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I really cannot tell you how they patterned. Both were high grade collector guns and I or the new owners never shot them. Too bad, as the performance question is fun to think about.

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I'm sure we've had some June 15 1893 Horatio F. Phillips patent Vena Contracta threads but couldn't find them
https://books.google.com/books?id=inQCAAAAYAAJ&pg=PA181&lpg

From From Atkin Grant & Lang website
After the move to 10 Pall Mall in 1890, Joseph Lang brought out the Vena Contracta gun, the brainchild of Horatio Phillips (shooting editor of The Field magazine), which fired a 12 bore cartridge in a barrel which was contracted to a 20 bore gauge during the first third of its length. However it was not a great success, as the weight advantage gained was offset by increased recoil and indifferent performance and many of these guns were subsequently re-barrelled.

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RWTF - Are you saying your Aubrey has choke that have a continuous taper from front of the forcing cone to the muzzle? How are the barrels marked for choke? Have you measured bore and minimum at muzzle?

DDA

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Here are the Tapered Bore measurements from 2 Lefever crossbolt guns.

[Linked Image from i.imgur.com]

[Linked Image from i.imgur.com]

Last edited by Daryl Hallquist; 10/15/21 11:59 AM.
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Daryl, I appreciate you taking the time to provide those Crossbolt Lefever bore measurements. I saved both for future reference.

It is interesting to see that the measurements do not indicate a continuous straight taper all the way to the muzzles, but rather utilize a relatively straight taper for most of the length, and then have a greater angle of taper for the last couple inches. This would seem to indicate that Dan Lefever was aware that a continuous straight taper was not as efficient, as noted earlier by Rocketman.

I never really doubted Dan Lefever's words when he said he had used a tapered bore system, because he was always an innovator. And tapered reamers are certainly nothing new. But of the relatively few Syracuse sideplate Lefever guns I had checked, all seemed to have a straight bore from the end of the forcing cone to the beginning of a roughly 2/12 to 4 inch tapered choke at the muzzle end. Bores in 12 gauge guns were typically around .729" to .731" diameter. Some were checked with a Stan Baker bore gauge, and a few were checked with plug gauges in the course of removing barrel dents. The guns I had checked that appeared to have had barrels shortened by 2 inches or more had very little or no choke remaining.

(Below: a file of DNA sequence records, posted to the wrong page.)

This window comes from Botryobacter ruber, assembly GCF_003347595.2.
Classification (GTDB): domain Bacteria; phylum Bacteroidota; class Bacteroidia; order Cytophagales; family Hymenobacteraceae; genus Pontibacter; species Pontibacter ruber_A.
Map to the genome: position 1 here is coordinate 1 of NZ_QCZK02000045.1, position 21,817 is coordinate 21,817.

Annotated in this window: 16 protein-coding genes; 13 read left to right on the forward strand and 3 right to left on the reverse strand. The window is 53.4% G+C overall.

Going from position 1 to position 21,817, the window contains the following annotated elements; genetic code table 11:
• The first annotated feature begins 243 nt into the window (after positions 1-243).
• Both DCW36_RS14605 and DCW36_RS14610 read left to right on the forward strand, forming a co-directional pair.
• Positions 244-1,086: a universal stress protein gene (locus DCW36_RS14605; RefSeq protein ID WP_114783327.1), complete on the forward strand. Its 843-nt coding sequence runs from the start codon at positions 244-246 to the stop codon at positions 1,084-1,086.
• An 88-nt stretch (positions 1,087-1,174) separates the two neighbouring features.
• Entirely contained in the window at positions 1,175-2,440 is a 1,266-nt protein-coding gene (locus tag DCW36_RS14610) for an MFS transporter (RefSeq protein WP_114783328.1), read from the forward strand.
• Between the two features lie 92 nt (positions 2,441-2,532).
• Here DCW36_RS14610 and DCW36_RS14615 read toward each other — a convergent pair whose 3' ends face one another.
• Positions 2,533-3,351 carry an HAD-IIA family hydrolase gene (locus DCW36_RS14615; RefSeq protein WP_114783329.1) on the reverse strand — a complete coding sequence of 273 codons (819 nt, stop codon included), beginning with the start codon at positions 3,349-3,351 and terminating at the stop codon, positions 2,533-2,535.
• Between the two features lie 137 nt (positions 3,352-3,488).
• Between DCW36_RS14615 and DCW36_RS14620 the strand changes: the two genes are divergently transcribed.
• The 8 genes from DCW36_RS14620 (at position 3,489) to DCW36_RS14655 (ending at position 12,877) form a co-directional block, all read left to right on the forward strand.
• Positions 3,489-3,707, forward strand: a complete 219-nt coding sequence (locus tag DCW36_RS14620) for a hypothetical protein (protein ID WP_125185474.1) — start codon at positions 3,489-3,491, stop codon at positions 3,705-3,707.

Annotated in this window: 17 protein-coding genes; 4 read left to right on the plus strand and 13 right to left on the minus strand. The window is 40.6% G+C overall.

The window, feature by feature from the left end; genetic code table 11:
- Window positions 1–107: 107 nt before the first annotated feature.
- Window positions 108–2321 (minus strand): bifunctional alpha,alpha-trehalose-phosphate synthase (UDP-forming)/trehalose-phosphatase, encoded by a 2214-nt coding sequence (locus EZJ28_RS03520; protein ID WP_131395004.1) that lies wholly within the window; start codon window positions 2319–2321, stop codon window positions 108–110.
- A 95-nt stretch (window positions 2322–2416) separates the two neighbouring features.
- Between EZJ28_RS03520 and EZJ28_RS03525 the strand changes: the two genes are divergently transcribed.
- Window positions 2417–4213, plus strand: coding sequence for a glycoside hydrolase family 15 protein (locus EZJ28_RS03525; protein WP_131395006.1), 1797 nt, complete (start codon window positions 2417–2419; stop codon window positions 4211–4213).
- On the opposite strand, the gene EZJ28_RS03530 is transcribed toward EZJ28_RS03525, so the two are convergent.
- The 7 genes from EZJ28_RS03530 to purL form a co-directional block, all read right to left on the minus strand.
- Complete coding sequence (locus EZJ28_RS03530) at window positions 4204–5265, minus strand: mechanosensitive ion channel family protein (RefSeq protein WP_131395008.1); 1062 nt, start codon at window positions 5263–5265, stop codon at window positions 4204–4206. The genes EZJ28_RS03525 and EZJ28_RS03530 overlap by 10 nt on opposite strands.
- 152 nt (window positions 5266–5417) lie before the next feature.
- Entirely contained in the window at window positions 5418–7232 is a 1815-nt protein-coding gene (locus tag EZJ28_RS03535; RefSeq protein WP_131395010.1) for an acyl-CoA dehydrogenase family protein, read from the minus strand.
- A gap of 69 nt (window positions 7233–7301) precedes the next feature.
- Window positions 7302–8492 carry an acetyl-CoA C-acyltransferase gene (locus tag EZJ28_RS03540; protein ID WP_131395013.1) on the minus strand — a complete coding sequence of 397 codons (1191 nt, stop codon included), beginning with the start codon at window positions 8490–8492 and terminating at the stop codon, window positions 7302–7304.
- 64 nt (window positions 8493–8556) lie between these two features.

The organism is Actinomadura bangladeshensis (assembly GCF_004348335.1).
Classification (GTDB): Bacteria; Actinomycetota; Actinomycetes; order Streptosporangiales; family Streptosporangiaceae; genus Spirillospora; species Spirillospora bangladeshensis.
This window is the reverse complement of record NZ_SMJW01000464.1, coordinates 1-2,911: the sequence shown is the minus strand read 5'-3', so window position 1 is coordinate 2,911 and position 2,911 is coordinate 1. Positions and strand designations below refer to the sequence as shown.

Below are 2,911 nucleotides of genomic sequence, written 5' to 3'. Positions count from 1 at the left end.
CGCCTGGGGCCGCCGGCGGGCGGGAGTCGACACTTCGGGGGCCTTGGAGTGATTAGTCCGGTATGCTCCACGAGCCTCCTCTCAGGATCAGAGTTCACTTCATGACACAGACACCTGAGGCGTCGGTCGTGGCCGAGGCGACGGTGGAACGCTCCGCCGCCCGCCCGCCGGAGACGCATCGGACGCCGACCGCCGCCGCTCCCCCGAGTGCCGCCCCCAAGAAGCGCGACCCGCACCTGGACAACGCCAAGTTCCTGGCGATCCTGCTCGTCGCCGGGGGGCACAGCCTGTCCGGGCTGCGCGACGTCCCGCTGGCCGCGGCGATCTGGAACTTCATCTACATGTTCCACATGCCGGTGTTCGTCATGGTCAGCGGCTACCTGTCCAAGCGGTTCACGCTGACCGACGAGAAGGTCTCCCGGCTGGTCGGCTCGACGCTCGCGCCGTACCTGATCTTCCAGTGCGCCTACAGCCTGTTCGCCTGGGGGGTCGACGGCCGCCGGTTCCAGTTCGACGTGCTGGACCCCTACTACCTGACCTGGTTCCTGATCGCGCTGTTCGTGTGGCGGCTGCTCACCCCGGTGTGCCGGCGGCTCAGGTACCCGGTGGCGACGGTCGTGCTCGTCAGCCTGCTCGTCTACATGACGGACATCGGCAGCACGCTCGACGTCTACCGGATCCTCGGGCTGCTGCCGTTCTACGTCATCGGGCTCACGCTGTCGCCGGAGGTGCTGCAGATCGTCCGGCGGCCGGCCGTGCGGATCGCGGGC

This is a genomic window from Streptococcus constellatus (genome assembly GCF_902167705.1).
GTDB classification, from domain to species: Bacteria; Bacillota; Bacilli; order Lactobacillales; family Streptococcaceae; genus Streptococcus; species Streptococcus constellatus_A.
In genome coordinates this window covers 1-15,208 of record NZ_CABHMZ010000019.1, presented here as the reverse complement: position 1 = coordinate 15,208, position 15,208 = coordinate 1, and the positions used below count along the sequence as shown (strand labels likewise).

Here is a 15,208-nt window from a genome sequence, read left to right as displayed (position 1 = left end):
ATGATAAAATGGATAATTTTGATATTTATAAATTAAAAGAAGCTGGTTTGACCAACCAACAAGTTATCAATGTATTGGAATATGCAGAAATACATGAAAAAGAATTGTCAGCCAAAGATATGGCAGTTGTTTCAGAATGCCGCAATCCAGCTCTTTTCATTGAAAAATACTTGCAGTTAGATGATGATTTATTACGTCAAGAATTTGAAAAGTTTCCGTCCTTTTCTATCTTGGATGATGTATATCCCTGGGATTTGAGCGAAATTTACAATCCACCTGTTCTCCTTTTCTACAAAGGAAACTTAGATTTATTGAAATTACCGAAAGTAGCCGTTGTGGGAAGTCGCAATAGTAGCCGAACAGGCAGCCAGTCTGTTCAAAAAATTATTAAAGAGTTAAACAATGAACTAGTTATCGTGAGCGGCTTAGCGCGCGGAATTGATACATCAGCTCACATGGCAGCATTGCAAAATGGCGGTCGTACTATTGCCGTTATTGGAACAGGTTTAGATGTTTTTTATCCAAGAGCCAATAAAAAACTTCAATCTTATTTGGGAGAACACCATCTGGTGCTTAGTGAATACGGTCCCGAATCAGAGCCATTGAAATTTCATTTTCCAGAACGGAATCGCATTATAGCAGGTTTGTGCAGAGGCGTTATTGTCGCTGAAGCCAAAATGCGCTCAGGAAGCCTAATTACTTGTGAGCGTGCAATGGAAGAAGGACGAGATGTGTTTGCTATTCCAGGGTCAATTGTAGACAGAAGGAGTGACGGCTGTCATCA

I had carefully checked the bore diameter of an H Grade I bought that was advertised as a 12 gauge. It turned out to be a 10 gauge, and it is the only 10 gauge H Grade Lefever I know of. It has the Twist barrels commonly found on H Grades. It too has a straight bore with a conventional choke taper. As I recall, the bores were around .770" and the muzzles were about .745" and .755" diameter.

I only have two crossbolt D.M. Lefever guns, an O Excelsior Grade and one unmarked that is equal to 8E Grade guns. I hope to soon find the time to check both of them to see if they also utilized the tapered bore system. And it would be interesting to know if there are any Syracuse sideplate guns that have this tapered bore system, since Dan Lefever was still at LAC in Syracuse when he made those claims.


A true sign of mental illness is any gun owner who would vote for an Anti-Gunner like Joe Biden.

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Thank you, Daryl. It appears from your measurements that there was no choke effect happening until 2" before the muzzle. Tapered bore to be sure but, as I understand it, that was not adding to any choke that was achieved in the last 2", where the real rapid constriction occurred.